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Microsoft SQL Server

Identity columns that are about to overflow

Identity columns are widely used as primary key columns in SQL Server tables. They can be one of the data types TINYINT, SMALLINT, INT, BIGINT, NUMERIC or DECIMAL. Each of these data types has an upper limit and when that upper limit is reached, an error is raised and further inserts into the table are impossible.

The error that is raised looks like the following:

Msg 8115, Level 16, State 1, Line 7
Arithmetic overflow error converting IDENTITY to data type tinyint.
Arithmetic overflow occurred.

Max allowed values for the accepted data types are:

Data Type Max Value
INT 2147483647
BIGINT 9223372036854775807
DECIMAL/NUMERIC 99999999999999999999999999999999999999

For decimal/numeric data types, the max value (38 digits) results from the max precision when the scale is 0, that is NUMERIC(38,0). If you try to use a scale other than 0, you’ll get:

Msg 2749, Level 16, State 2, Line 10
Identity column ‘Id’ must be of data type int, bigint, smallint, tinyint, or decimal or numeric with a scale of 0, and constrained to be nonnullable.

List columns that may overflow

So. Here is a script that will iterate through all databases on an instance and list all columns that are about to overflow. The exact definition of “about to overflow” is that the current identity value is more than 90 % of the max for the data type. But you can easily change that in the next to last row in the script.

The script is based on SQL Server metadata, so it is not particularly heavy to run. But test it first.

IF OBJECT_ID('tempdb..#OverflowColumns') IS NOT NULL BEGIN
    DROP TABLE #OverflowColumns

CREATE TABLE #OverflowColumns
		DatabaseName SYSNAME NOT NULL,
		IdentCurrent NUMERIC(38,0) NULL,
		PercentOfMax NUMERIC(10,2) NULL

EXECUTE sp_MSforeachdb 'USE [?]
		SELECT C.object_id, + ''.'' + AS TableName, AS ColumnName, C.user_type_id, C.precision, AS DataType, IDENT_CURRENT( + ''.'' + AS IdentCurrent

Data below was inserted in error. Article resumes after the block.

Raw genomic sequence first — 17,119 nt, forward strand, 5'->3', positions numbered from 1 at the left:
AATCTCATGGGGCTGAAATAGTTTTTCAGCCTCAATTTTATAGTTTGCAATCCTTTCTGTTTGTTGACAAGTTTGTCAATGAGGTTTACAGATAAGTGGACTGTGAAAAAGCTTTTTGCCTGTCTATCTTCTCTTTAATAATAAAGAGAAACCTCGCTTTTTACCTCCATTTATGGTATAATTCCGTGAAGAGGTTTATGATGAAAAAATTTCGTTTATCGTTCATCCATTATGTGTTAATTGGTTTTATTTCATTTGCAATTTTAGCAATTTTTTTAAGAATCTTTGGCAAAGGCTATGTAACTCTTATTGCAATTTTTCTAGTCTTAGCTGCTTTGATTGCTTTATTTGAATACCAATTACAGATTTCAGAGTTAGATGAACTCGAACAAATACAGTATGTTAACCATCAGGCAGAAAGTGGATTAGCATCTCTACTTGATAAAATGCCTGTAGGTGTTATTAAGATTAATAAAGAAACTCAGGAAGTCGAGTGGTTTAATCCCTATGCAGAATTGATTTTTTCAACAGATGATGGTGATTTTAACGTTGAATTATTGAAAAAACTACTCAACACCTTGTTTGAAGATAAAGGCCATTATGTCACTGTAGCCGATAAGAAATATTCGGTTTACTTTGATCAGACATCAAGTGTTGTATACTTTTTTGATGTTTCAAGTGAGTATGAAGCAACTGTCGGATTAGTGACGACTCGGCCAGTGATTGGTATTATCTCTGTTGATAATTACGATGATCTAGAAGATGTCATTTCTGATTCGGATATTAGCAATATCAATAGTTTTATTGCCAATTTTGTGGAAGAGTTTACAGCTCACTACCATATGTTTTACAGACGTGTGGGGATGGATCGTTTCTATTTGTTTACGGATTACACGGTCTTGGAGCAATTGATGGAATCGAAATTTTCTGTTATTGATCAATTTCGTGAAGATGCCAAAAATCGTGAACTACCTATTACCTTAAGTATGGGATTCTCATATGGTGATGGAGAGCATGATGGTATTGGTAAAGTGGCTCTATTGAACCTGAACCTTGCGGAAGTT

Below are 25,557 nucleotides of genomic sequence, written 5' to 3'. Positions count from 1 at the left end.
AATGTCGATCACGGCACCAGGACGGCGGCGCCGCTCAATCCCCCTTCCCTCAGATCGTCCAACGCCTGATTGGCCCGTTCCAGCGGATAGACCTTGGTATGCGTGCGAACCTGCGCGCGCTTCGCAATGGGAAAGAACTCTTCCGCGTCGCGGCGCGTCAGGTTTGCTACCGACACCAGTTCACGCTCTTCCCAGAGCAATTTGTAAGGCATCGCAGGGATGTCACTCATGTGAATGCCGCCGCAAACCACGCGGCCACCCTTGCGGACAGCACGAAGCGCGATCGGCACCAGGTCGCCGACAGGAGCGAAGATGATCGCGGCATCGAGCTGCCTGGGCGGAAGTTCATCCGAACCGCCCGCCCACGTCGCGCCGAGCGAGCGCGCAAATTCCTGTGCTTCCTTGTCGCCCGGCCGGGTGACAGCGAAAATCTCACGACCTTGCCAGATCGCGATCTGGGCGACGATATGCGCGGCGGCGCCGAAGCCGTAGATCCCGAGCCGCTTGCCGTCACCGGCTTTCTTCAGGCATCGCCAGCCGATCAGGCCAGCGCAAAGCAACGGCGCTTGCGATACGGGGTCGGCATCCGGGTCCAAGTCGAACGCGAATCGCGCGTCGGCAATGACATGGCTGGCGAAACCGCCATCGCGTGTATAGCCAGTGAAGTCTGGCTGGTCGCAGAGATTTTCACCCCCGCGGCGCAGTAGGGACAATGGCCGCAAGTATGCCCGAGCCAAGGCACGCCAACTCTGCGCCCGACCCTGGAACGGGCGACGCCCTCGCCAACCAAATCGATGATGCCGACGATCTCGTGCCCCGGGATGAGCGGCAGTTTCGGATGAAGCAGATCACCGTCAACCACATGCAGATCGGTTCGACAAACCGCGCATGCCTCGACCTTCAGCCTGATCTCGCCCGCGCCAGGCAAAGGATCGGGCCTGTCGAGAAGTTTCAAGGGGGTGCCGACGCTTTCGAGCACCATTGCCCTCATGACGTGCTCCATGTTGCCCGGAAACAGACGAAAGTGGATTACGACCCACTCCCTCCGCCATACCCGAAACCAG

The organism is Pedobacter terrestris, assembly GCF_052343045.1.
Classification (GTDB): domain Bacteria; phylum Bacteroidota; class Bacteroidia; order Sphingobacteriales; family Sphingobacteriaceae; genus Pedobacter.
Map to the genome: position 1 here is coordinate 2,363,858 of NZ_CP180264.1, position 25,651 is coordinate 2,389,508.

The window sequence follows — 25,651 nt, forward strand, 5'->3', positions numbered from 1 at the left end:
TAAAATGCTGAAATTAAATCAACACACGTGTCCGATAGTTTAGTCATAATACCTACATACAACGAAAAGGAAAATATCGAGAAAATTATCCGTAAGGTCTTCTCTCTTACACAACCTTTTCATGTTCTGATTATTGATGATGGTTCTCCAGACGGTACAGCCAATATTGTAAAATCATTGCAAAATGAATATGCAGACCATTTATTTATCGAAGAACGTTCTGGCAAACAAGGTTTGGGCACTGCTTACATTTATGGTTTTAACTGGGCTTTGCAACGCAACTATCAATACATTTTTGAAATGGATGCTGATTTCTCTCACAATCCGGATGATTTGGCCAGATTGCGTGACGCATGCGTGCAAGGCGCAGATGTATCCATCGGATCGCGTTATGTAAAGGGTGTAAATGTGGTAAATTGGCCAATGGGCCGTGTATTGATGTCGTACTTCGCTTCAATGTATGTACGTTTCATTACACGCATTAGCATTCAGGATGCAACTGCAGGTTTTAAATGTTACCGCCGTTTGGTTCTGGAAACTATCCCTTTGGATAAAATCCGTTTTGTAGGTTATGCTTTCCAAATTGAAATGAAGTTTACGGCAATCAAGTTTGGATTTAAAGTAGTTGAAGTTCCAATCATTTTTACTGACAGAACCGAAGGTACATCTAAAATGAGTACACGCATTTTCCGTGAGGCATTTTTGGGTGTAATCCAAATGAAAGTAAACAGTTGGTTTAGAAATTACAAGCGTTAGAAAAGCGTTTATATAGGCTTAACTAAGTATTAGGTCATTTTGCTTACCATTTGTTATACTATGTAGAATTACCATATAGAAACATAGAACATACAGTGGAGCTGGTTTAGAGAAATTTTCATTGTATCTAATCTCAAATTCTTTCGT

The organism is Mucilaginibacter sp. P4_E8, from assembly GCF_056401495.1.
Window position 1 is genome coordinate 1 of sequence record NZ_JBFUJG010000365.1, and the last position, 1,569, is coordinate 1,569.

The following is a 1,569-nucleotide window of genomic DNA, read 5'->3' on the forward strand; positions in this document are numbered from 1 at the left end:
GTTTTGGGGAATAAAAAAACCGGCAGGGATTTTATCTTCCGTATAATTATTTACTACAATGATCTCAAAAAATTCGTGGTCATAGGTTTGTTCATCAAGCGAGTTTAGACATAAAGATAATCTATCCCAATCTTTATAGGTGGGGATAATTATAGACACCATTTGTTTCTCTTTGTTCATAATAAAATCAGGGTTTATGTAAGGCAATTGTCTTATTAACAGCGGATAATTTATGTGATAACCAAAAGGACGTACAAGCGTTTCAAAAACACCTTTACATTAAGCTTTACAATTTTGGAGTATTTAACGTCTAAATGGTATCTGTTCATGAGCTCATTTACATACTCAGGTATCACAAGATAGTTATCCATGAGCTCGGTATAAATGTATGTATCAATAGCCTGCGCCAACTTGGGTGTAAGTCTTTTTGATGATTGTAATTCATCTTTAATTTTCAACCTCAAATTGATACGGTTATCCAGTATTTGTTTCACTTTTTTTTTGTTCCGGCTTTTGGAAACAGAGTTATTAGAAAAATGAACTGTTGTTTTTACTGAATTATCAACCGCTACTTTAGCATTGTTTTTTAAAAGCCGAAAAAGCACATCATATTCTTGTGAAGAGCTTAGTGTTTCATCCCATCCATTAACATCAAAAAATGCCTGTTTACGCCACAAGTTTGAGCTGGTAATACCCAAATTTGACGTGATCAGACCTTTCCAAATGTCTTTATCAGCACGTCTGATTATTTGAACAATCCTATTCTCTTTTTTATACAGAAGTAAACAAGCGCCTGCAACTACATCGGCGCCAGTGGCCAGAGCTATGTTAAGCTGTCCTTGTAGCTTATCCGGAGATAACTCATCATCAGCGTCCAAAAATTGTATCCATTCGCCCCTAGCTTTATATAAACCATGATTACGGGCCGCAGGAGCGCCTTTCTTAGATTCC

FROM sys.columns C
		JOIN sys.objects SO
			ON C.object_id = SO.object_id
			AND SO.type = ''U''
		JOIN sys.schemas S
			ON SO.schema_id = S.schema_id
		JOIN sys.types T
			ON C.user_type_id = T.user_type_id
		WHERE C.is_identity = 1
		SELECT object_id, TableName, ColumnName, DataType, IdentCurrent,
				WHEN user_type_id = 48 THEN IdentCurrent / 255
				WHEN user_type_id = 52 THEN IdentCurrent / 32767
				WHEN user_type_id = 56 THEN IdentCurrent / 2147483647
				WHEN user_type_id = 127 THEN IdentCurrent / 9223372036854775807
				WHEN user_type_id IN (106,108) THEN IdentCurrent / CAST(REPLICATE(''9'', precision) AS NUMERIC(38,0))
			END AS PercentOfMax
INSERT #OverflowColumns (DatabaseName, TableName, ColumnName, DataType, IdentCurrent, PercentOfMax)
SELECT DB_NAME(), TableName, ColumnName, DataType, IdentCurrent, PercentOfMax
WHERE PercentOfMax > 0.9
SELECT * FROM #OverflowColumns

The results might look like this for a tinyint identity column that is about to overflow since the current identity value is 255:

Data Type Overflow
Data Type Overflow

If you find columns that are about to overflow, you are very lucky if they aren’t part of a primary- foreign key relation. If they are, and you try to change the data type, you may run into the following errors:

Msg 5074, Level 16, State 1, Line 18
The object ‘pkId’ is dependent on column ‘Id’.

Msg 4922, Level 16, State 9, Line 18
ALTER TABLE ALTER COLUMN Id failed because one or more objects access this column.

How to solve that problem depends heavily on your system, but perhaps one method would be to drop all constraints before the data type change and then re-create constraints. But again, that depends on if it is safe to do that in your system.

Tomas Lind

Tomas Lind - Consulting services as SQL Server DBA and Database Developer at High Coast Database Solutions AB.

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